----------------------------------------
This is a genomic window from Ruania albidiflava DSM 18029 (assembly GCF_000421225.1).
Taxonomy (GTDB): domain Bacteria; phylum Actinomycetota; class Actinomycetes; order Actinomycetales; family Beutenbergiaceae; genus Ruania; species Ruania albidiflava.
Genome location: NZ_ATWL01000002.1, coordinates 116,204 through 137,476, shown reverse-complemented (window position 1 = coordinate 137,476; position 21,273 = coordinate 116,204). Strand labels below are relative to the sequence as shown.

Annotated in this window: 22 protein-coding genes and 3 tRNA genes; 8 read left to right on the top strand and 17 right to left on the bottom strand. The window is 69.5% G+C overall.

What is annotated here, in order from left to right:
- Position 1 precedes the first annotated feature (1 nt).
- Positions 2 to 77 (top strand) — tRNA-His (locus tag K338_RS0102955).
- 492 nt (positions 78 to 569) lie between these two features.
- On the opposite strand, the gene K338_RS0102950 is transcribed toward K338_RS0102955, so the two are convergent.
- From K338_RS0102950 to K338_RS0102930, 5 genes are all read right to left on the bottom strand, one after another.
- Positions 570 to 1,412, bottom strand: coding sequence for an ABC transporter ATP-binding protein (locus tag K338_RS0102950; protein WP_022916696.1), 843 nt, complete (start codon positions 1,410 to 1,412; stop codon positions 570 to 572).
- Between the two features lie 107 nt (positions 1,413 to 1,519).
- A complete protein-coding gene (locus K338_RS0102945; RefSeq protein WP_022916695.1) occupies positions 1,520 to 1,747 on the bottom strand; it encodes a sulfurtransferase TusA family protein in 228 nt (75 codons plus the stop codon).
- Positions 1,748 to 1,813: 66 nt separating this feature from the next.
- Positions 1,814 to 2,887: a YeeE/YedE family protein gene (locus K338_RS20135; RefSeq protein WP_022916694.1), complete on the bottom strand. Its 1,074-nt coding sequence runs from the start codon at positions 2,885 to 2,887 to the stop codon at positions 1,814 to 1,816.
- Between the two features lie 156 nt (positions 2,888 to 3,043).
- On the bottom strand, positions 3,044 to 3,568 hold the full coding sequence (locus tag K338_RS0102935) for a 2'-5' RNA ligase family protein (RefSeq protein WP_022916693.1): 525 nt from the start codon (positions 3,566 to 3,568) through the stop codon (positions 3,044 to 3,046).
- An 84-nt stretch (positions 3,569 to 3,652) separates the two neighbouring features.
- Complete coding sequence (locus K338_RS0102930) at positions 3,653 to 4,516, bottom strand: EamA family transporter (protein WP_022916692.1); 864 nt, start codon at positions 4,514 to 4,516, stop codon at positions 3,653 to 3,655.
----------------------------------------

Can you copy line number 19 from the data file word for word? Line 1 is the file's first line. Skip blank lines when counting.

- Complete coding sequence (locus K338_RS0102930) at positions 3,653 to 4,516, bottom strand: EamA family transporter (protein WP_022916692.1); 864 nt, start codon at positions 4,514 to 4,516, stop codon at positions 3,653 to 3,655.